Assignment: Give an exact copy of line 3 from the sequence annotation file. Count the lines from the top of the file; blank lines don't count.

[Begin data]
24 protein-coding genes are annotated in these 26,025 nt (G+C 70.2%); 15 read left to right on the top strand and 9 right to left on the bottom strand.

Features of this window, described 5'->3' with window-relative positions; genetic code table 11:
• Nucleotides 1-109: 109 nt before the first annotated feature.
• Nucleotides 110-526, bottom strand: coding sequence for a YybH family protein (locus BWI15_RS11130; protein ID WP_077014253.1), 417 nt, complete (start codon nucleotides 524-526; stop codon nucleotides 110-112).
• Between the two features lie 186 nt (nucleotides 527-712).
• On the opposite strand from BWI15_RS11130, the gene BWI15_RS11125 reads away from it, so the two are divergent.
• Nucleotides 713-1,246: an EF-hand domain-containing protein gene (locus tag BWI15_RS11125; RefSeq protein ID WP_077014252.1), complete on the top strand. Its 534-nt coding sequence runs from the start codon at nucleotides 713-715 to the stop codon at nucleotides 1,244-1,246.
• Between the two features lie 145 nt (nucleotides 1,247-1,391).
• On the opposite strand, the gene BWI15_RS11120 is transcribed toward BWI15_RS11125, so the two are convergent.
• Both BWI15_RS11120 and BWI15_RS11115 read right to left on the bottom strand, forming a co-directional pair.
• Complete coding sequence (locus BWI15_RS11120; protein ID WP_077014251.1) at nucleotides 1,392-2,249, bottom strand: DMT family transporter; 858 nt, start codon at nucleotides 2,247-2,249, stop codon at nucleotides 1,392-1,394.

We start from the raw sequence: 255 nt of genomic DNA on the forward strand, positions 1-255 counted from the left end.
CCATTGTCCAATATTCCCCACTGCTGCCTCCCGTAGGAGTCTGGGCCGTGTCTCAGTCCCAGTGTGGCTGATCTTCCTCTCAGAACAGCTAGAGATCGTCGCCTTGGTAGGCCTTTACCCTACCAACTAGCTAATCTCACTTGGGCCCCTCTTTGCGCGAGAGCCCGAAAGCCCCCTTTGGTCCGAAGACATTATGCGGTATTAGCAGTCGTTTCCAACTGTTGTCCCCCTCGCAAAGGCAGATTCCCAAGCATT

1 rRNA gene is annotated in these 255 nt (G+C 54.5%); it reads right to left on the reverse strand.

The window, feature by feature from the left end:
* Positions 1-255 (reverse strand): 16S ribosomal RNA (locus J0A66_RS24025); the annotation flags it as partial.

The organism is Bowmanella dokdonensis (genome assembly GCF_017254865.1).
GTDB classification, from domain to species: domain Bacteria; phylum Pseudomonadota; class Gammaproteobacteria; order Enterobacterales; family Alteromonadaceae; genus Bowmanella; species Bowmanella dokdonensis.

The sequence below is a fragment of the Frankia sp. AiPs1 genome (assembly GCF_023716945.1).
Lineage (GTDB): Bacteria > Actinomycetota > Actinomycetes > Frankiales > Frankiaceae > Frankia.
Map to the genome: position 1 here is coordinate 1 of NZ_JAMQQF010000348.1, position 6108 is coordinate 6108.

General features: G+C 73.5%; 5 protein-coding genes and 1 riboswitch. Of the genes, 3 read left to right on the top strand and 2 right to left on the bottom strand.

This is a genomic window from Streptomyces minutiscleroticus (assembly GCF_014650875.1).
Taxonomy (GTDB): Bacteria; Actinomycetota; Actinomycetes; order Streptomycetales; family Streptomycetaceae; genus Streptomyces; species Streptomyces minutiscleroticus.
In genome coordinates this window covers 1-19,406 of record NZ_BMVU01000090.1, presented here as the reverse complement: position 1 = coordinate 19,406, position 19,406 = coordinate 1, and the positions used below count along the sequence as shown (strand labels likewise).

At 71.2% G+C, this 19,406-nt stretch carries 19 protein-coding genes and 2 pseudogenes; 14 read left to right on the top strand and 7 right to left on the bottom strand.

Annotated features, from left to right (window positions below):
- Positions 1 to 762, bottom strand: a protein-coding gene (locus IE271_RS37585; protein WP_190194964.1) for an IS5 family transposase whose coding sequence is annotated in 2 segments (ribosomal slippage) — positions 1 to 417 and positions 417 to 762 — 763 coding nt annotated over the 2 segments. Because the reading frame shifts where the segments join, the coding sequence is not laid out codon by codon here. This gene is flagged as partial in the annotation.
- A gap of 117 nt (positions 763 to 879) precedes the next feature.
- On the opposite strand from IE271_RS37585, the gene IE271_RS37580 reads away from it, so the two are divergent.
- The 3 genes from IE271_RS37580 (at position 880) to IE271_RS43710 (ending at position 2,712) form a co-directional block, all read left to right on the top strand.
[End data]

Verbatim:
• Nucleotides 1-109: 109 nt before the first annotated feature.